No clear reason for attacks of Migraine

By Dr Michelle Cooper

Published 25/06/2016 | 00:00

Dr Michelle Cooper. Photo Eye Focus
Dr Michelle Cooper. Photo Eye Focus

About 1 in 4 women and about 1 in 12 men develop migraine at some point in their lives.

 It most commonly starts in childhood years or in early adult life. Some people suffer from frequent attacks - sometimes several attacks per week. Others suffer from infrequent attacks only occurring now and then and some may go for years between attacks. In some people, the migraine attacks stop in later adult life. However, in some cases the attacks continue (persist) throughout life.


There are two main types of migraine:

- Migraine without aura - sometimes called common migraine.

- Migraine with aura - sometimes called classic migraine.

Migraine without aura: This is the most common type of migraine. Symptoms include the following:

- Headache which are usually on one side of the head, at the front of the head or sometimes on both sides of the head. Occasionally headaches start on one side, and then spread all over the head. The pain may be moderate or severe and is often described as throbbing or pulsating. Movements of the head may make the headache worse. Headaches often begins in the morning, but may begin at any time of the day or night. Typically, pain gradually gets worse and peaks after 2-12 hours, then gradually eases off. However, headaches can last from 4 to 72 hours.

- Other migraine symptoms are as follows: feeling sick (nausea; being sick (vomiting); not liking bright lights or loud noises.

Migraine with aura: About 1 in 4 people with migraine have migraine with aura. The symptoms are the same as those described above (migraine without aura), but also include a warning sign (known as an aura) before the headache begins.

- Visual aura is the most common type of aura. Examples include a temporary loss of part of one's vision, flashes of light as well as objects which may seem to rotate, shake, or boil within ones visual field.

- Numbness and pins and needles are the second most common type of aura. Numbness usually starts in the hand, travels up the arm, then involves the face, lips, and tongue. The leg is sometimes involved.

- Problems with speech are the third most common type of aura.

- Other types of aura include an odd smell, food cravings and a feeling of well-being.

One of the above auras may develop, or several may occur one after another. Each aura usually lasts a few minutes before passing and usually passes before the headache begins. The headache usually develops within 60 minutes of the end of the aura, but it may develop a lot sooner than that - often straight afterwards. Sometimes the aura occurs and no headache follows. Most people who have migraine with aura also have episodes of migraine without aura.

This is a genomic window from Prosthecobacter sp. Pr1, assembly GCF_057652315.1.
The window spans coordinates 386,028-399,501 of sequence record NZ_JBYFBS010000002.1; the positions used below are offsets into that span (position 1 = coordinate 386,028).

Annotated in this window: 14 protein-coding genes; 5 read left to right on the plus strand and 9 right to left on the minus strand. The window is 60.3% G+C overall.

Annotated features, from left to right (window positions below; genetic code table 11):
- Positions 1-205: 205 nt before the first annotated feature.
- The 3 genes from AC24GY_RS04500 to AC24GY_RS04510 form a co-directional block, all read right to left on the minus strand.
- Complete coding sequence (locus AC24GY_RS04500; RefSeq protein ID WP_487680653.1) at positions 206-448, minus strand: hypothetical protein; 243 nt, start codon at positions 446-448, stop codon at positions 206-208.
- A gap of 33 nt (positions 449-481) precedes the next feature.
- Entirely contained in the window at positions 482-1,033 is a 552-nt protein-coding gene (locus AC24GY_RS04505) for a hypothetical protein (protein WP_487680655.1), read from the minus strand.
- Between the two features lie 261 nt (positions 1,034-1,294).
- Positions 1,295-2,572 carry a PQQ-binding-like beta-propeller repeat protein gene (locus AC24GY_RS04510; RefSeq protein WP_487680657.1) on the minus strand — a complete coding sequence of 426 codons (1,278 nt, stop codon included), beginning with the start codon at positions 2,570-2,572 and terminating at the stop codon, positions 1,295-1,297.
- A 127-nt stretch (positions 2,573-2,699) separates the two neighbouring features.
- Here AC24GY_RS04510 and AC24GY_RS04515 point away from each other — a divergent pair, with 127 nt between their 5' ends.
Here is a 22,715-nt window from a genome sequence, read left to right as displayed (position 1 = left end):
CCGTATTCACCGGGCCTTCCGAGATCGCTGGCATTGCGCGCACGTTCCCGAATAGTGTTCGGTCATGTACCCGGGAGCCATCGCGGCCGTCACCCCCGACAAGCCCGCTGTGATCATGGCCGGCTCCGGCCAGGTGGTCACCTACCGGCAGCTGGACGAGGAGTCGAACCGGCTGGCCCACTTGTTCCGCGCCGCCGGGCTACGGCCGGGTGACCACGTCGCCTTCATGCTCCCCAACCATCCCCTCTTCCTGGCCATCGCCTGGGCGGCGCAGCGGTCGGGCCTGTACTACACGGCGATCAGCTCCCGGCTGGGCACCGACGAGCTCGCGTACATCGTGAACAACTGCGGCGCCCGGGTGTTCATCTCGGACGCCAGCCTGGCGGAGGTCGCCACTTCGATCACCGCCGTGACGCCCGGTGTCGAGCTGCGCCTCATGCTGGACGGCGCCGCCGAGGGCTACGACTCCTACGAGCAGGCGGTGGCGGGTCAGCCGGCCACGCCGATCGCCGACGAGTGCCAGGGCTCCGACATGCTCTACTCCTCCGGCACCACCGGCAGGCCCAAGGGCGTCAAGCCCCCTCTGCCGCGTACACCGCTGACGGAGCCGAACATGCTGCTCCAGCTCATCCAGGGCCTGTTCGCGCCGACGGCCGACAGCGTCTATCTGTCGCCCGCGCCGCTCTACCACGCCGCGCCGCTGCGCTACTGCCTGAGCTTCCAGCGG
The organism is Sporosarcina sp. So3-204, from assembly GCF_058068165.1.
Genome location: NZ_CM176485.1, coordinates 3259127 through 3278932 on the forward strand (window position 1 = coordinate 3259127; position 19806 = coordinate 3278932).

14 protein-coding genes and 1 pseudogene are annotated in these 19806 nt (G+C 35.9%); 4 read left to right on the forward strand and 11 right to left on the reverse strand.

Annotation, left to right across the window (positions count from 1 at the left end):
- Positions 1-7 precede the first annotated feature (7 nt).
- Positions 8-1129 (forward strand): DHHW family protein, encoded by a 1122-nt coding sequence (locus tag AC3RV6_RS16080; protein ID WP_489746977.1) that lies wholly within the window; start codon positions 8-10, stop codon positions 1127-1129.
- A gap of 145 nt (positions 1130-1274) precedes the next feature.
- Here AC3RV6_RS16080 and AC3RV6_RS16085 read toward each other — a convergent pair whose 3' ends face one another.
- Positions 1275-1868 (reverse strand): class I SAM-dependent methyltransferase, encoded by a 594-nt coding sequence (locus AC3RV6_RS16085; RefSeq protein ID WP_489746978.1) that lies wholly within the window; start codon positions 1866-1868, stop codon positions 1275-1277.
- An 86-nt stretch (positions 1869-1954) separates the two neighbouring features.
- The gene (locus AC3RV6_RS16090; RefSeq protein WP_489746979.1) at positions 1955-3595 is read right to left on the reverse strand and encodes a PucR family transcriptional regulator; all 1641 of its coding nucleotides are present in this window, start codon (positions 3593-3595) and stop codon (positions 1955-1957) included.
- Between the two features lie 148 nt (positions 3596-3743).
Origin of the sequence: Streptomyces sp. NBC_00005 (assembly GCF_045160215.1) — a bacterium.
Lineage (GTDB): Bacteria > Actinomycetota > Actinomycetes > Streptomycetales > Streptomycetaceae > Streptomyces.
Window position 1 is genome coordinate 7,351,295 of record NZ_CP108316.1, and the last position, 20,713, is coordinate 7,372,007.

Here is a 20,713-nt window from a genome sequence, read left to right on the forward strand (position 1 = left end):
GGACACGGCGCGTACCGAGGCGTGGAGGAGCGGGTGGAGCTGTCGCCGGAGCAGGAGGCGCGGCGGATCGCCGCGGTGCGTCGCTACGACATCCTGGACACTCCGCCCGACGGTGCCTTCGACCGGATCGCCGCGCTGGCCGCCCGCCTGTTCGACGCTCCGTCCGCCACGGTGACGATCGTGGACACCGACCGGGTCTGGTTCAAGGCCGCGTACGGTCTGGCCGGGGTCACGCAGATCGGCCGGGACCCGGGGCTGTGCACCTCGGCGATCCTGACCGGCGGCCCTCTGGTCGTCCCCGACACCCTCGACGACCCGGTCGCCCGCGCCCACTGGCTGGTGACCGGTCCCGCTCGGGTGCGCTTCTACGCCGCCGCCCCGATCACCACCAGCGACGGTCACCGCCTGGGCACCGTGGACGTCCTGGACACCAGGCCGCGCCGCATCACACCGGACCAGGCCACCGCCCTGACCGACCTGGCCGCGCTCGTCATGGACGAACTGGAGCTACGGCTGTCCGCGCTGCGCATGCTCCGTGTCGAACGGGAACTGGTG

Most migraine attacks occur for no apparent reason. However, something may trigger migraine attacks in some people. Common triggers include the following:

- Dietary factors - dieting, irregular meals, cheese, chocolate, red wines, citrus fruits, and foods containing a food additive called tyramine.

- Environmental factors - smoking and smoky rooms, glaring light, VDU screens or flickering TV sets, loud noises, strong smells.

- Psychological factors - depression, anxiety, anger, tiredness, stress, etc. Many people with migraine cope well with stress but have attacks when they relax, leading to so-called weekend migraine.

Medicines e.g. hormone replacement therapy (HRT), some sleeping tablets, and the contraceptive pill.

- Other factors - periods (menstruation), shift work, different sleep patterns, and menopause.


Painkillers - Paracetamol or aspirin works well for many migraine attacks.

Anti-sickness medication - Migraine attacks may cause a feeling of sickness (nausea) which can cause poor absorption of tablets into your body. If you take painkillers, they may remain in your stomach and do not work well if you feel sick. Like painkillers, they work best when taken as soon as possible after symptoms begin.

Triptan medications - A good alternative to painkillers if painkillers do not help. They work by interfering with a brain chemical called 5HT. An alteration in this chemical is thought to be involved in migraine. Triptans should not be taken too early in an attack of migraine. (This is unlike painkillers described above which should be taken as early as possible.)

Your GP can advise on the various preventative medications available. For further advice please visit

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